I would add Point 10. – Don’t think your eccleseastical leader has all the answers and inspiration to ‘treat or heal’ you. I know that may sound negative for some, but personally, I heard “You’ve got to stop!” and “I’m putting you on probation for 30 days, no sacrament.” and “I want you to read your scriptures daily, ok?” over and over again. Stopping was not an issue-I stopped every day, every week, whatever. It was the re-starting that was killing me. I also found bishops to be rather enabling to my addiction, asking if I had gone this far (‘uh no…I hadn’t thought of that…’) or have you been to this type of establishment (uh no, but evidently someone ELSE has…so…) you get the drift. And as much as the PARG program is promoted as being ‘the Lord’s program’ or LDS social services being ‘an inspired, worthy counselor’ I must say other professionals, groups, retreats MUST be included in recovery plans. There must be a combination of spiritual, physical, emotional and science-driven views of the individual in order for us to see where we are, how we got here, where should we go, and how will we get there.
    And yes, there is No. One. Who. Recovers. Alone.
    God bless us all!

  2. This site is truly amazing, I have suffered for many years with my addiction, feeling shame and disgust, alternating between it does not matter anymore to a desperate frenzy to stop. Recently I was able to just get it off my chest of how I feel with my wife. All the voices in my head trying to justify, shame, condemn, and a million other thoughts, even those bordering on suicide. No one except an addict knows what the struggle is, and no one but an addict can fathom the internal struggle that we have when we WANT to be close to God but can’t in our current state. Thank you for your posts and good work. I look forward to more.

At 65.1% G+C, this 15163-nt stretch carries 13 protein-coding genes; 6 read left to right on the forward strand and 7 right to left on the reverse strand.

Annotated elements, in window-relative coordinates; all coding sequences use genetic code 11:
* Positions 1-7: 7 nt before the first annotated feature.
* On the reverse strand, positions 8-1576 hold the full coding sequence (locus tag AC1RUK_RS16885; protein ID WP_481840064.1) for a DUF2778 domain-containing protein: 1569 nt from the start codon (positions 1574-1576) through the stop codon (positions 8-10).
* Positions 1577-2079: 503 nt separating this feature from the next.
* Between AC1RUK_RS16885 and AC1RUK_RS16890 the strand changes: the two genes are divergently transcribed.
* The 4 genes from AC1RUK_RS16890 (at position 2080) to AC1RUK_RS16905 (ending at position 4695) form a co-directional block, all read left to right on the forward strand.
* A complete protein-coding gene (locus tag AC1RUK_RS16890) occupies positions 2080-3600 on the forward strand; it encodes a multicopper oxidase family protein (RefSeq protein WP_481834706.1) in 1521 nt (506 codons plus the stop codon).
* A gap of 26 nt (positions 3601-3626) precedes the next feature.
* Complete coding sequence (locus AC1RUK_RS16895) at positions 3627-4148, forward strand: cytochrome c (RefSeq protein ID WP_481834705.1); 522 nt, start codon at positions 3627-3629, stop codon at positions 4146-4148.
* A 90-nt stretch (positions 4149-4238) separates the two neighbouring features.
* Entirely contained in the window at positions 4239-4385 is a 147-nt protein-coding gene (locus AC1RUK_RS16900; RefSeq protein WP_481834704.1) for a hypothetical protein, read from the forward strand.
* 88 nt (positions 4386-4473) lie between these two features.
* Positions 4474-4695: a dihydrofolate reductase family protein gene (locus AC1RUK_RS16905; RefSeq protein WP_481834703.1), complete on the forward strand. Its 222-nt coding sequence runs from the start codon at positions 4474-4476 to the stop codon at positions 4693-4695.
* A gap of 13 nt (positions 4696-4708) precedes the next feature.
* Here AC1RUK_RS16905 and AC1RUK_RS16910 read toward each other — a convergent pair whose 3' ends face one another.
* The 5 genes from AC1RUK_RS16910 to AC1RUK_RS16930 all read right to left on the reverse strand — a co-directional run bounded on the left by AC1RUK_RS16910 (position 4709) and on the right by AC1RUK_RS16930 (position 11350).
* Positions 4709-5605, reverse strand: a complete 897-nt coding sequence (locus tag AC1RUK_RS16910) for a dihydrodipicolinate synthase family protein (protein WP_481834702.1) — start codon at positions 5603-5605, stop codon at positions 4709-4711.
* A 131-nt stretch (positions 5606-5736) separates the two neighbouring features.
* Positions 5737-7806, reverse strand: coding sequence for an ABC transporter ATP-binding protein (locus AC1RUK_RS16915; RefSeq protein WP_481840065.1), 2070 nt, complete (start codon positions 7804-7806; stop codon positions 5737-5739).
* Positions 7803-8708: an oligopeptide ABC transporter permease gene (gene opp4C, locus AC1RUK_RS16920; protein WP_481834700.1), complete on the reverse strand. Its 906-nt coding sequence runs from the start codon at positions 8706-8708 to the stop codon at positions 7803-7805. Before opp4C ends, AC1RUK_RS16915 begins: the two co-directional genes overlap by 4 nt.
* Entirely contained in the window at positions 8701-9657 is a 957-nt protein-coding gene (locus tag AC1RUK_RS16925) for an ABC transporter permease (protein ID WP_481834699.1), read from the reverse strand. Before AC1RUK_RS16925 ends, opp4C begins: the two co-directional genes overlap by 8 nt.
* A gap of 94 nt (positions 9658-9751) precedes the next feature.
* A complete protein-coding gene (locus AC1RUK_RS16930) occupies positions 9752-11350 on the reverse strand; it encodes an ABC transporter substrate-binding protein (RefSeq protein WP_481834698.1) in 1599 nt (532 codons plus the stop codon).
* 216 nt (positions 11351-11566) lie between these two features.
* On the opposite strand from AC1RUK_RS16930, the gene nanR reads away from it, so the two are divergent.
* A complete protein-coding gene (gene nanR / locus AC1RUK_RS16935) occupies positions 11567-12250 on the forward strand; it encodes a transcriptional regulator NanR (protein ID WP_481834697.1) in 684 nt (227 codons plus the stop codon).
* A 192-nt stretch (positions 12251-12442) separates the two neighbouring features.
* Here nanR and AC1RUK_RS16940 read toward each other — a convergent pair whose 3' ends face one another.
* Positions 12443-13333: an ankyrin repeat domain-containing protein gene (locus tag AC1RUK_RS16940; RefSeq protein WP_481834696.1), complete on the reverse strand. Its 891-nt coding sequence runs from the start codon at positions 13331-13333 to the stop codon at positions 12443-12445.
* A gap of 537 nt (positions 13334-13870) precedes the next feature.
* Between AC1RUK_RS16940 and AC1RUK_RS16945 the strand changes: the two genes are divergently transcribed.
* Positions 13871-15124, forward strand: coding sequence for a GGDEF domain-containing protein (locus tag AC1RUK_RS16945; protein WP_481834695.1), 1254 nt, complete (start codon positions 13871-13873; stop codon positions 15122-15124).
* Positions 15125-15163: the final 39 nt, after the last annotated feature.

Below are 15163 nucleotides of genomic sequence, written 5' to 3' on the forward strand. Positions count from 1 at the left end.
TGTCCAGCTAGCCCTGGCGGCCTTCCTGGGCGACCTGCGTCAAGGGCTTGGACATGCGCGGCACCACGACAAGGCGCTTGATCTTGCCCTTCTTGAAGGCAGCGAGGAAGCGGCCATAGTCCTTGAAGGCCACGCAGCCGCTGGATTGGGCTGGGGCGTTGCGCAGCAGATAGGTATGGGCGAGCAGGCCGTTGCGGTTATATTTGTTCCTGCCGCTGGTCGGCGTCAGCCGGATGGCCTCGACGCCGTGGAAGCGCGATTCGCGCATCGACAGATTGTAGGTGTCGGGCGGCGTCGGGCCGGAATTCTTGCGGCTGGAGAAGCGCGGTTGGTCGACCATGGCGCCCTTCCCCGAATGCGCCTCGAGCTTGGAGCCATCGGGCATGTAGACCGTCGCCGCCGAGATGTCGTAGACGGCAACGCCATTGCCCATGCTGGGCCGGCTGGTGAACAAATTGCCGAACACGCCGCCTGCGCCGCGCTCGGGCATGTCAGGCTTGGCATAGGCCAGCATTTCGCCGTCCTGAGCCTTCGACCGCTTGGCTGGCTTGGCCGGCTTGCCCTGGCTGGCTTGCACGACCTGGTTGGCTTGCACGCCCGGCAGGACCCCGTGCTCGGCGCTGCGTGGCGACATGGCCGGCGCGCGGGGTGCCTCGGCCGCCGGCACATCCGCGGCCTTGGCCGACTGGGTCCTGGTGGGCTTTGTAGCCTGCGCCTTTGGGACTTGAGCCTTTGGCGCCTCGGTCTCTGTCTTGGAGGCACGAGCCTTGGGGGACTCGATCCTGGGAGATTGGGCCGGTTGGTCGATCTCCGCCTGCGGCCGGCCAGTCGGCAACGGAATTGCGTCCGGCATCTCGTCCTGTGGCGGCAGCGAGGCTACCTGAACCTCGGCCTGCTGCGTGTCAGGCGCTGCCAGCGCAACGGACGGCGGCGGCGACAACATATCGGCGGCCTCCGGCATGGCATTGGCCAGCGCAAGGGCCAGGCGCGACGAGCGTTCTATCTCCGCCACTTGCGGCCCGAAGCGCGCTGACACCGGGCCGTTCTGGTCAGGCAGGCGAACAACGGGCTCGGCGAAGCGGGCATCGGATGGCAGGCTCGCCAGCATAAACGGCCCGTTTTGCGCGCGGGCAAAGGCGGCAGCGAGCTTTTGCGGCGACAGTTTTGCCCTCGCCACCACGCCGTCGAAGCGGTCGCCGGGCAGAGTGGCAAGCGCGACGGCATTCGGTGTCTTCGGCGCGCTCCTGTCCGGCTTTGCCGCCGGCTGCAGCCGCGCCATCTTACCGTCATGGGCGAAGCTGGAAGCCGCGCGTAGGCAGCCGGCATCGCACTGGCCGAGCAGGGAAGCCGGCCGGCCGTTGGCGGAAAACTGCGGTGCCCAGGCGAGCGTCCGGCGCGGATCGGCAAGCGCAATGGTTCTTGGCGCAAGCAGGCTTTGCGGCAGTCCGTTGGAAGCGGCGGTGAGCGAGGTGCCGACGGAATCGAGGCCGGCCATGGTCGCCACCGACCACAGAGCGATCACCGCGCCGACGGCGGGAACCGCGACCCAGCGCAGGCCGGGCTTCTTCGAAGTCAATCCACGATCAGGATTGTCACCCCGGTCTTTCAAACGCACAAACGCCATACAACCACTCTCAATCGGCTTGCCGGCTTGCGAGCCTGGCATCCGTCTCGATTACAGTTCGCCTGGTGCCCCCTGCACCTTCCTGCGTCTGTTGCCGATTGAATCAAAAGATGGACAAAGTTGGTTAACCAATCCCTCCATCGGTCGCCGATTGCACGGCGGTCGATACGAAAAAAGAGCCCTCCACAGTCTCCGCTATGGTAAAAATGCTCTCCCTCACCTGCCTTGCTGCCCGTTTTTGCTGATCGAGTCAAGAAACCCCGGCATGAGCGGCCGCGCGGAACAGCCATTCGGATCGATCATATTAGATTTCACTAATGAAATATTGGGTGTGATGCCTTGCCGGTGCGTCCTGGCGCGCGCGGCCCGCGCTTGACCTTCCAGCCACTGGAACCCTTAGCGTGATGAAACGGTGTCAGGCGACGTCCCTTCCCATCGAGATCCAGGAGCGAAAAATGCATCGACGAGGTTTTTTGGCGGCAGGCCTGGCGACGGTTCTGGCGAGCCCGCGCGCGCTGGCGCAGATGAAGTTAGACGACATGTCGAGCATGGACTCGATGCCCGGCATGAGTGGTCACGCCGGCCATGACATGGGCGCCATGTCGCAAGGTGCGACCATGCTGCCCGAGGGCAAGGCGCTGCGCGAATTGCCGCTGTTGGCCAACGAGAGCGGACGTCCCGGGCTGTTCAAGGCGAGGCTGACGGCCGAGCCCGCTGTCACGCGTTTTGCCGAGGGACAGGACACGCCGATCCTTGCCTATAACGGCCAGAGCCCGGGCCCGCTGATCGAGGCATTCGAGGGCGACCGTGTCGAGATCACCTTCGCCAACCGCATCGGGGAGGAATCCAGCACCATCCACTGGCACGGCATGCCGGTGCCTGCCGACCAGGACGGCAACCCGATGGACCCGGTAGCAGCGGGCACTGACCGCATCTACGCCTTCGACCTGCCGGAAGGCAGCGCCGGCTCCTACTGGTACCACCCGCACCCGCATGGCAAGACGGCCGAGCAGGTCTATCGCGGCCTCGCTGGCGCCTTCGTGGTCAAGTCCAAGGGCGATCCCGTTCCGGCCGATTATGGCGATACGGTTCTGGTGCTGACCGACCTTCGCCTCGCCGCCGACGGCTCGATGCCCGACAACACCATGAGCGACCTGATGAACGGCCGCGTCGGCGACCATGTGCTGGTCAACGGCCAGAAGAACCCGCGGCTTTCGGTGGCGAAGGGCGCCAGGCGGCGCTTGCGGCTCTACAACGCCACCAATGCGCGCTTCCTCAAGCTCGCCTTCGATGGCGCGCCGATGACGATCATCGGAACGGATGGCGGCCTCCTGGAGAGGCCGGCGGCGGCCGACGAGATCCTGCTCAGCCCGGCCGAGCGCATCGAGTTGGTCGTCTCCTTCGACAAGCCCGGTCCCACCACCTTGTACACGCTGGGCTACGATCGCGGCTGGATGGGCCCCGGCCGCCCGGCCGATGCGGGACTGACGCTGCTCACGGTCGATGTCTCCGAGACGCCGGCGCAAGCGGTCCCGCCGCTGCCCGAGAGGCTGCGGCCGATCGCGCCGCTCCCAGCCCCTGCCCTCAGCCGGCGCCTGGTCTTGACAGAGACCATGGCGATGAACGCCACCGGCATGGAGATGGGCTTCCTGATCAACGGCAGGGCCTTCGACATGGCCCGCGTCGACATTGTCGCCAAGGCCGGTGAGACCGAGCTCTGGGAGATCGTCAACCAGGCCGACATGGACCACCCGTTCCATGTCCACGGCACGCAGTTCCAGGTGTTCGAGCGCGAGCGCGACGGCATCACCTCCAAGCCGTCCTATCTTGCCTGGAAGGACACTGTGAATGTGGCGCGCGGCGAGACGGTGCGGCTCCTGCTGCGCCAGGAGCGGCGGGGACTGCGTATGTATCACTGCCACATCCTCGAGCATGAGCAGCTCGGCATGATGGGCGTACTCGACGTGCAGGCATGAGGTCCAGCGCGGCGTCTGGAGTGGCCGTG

3. Thanks for writing this article. I too have found AA to be a great resource. Part of my job is doing testing for the military. I was at a test at a military base on the Florida coast, just as summer was starting. There was a gentlemen’s establishment outside the gate. I had previously acted out in the hotel on a planning meeting for the trip, and was scared what I would do being down there for a month. There were no PASG meetings for miles around. Also, my two co-workers were attractive young ladies.

    I found my deliverance from this tough situation in a local AA club. Went to a meeting just about every night (with the exception of a couple where we tested late into the night). It was a wonderful thing for my sobriety. I learned so much about making the 12 steps effective in my life, and learned to use recovery CDs in the car and on my portable music player. I did not look at porn, and I did not masturbate on the trip. For a relapser like me, that really is a miracle through the grace of God.

    Now when I am on travel I always try to go to a meeting. I first look for PASG meetings, then SA meetings, SAA meetings, and then open AA meetings. I also make use of the SA telephone meetings. When I’ve gone to a meeting on travel, I haven’t acted out.

    Hope this helps someone else.